The mission page for Space Shuttle mission 51-L looks pretty much the same as for any other mission. Until you skim past all the verbiage about the launch and orbit stats (not too many of those) and see “Landing: None. KSC Landing planned after a 6 day, 34 minute mission.”
The words make you catch your breath. The sheer, clinical, tidiness of them. But of course — what else would they say? “Landing: a pile of burning debris in the Atlantic Ocean”? Like the rest of the mission history, it is professional, scientific.
Professional. These were professionals, after all: all of them, even the least experienced, the civilian whose presence overshadowed the others in the media and who just by being on board ensured that millions of schoolchildren were watching as the twin spirals of smoke drifted off into the clear Florida January sky.
Professional. Which is as it should be. Yet, somehow, in the mission objectives and the mission “highlights” — highlights which never took place — there is a sense of deep loss. “Was scheduled to have…”; “would have been deployed…”; “would have been spent in preparation of…” Experiments never performed, feats never accomplished, lessons never taught, dreams never fulfilled.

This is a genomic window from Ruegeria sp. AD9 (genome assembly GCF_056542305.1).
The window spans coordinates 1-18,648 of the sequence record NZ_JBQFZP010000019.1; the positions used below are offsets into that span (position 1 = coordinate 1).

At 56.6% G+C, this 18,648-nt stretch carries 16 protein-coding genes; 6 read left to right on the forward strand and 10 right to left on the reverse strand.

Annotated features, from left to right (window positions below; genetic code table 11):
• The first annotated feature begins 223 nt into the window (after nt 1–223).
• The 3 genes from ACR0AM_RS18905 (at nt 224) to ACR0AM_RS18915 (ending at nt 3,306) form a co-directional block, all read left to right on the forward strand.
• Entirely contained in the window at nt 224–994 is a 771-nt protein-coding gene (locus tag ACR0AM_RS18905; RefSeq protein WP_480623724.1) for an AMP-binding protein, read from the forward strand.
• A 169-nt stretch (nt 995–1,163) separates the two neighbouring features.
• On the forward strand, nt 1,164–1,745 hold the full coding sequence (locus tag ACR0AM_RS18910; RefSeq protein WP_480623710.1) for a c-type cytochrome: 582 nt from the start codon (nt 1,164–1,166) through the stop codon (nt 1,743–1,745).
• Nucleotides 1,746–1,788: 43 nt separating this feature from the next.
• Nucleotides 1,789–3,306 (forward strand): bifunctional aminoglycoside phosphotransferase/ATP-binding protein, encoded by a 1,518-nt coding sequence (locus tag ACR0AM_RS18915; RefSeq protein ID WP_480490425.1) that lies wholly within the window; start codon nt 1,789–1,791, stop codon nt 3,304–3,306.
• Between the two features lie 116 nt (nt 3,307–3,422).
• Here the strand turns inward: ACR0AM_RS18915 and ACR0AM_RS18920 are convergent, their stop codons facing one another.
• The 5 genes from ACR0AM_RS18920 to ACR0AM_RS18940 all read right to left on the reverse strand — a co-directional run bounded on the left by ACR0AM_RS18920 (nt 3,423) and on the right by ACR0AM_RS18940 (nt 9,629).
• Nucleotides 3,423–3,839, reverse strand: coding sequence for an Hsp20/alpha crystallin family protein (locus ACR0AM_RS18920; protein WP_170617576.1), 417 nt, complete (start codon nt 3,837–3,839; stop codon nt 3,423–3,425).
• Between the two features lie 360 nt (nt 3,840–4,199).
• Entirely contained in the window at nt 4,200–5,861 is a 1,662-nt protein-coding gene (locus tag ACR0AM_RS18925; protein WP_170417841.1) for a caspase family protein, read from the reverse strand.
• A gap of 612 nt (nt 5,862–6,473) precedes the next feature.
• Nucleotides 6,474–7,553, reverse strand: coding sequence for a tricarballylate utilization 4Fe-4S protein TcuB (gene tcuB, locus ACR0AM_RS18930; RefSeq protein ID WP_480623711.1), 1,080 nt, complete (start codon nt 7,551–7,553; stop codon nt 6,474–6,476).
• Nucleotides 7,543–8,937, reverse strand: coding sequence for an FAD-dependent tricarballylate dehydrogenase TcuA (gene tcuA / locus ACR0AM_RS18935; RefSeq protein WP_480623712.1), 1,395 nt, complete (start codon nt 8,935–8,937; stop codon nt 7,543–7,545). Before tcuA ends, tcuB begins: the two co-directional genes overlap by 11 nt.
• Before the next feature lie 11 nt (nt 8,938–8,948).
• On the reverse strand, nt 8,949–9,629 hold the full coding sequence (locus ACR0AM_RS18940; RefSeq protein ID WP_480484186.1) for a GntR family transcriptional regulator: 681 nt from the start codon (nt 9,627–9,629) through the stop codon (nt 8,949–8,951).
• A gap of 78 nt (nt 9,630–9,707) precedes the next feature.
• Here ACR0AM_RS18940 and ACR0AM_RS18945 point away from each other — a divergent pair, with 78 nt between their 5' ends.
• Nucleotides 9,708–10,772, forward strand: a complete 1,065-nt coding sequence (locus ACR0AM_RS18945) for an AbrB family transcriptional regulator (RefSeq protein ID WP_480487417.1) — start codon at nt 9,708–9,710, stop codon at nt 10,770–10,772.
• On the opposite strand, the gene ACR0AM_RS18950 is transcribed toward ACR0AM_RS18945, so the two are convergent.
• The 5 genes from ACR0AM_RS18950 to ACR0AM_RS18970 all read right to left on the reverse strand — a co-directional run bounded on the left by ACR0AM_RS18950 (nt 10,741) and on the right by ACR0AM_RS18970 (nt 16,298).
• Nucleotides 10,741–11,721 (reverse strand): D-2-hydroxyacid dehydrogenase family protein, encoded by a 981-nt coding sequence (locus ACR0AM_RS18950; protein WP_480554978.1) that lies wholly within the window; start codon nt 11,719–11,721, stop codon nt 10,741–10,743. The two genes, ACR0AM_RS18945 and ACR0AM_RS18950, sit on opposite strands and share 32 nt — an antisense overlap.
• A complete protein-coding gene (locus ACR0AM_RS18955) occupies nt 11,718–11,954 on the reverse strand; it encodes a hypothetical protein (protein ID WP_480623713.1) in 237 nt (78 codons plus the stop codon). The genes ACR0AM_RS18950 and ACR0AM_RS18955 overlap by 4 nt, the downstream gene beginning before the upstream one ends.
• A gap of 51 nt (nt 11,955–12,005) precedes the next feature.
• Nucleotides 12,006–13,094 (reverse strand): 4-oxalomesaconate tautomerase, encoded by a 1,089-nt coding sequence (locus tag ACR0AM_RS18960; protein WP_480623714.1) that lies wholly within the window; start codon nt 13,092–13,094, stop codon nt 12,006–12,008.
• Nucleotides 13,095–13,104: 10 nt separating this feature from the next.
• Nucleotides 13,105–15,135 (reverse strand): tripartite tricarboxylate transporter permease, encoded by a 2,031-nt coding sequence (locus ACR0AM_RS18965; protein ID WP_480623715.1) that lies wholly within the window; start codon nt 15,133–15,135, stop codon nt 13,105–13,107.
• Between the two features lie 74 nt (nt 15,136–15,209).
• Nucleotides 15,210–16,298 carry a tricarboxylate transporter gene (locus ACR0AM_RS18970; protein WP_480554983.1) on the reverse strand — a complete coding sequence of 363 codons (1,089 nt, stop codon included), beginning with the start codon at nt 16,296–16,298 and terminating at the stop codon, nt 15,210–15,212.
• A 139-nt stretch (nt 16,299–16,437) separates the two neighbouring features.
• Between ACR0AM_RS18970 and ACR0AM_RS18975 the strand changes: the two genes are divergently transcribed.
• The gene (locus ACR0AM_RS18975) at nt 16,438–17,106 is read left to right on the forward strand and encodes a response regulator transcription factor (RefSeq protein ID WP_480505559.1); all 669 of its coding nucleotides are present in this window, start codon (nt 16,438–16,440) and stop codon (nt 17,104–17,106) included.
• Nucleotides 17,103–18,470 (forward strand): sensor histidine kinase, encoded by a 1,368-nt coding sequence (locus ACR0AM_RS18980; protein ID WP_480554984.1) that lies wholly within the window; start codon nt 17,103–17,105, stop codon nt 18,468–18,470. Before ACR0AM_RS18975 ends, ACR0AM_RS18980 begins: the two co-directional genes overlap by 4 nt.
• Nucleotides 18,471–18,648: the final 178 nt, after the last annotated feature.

There would be other losses: January 27 marks the Apollo 1 fire, the first time when American men died in pursuit of space. February 1 marks the loss of Columbia, again with all hands aboard.
But Challenger was different: as a country, we had enough experience, we thought, with this space business that it was easy, safe, or relatively so. Although the launch was shown in classrooms — primarily because of Christa McAuliffe, the first teacher in space — it wasn’t on the networks, except for cable. Shuttle missions were old hat. We were naive.
We’re not naive now. Columbia struck us to the core and filled us with grief, but it didn’t break our hearts like Challenger did. Instead of “Oh, my God, how could that happen?” it was “Dear God. Not again.” There is a difference.
But they weren’t naive, the professionals. They would have gone in knowing the dangers, and they did it anyway. And for that, we honor their memories.
Rest in Peace:
Francis R. Scobee
Michael J. Smith
Judith A. Resnik
Ellison S. Onizuka
Ronald E. McNair
Gregory B. Jarvis
Sharon Christa McAuliffe
And thank you.
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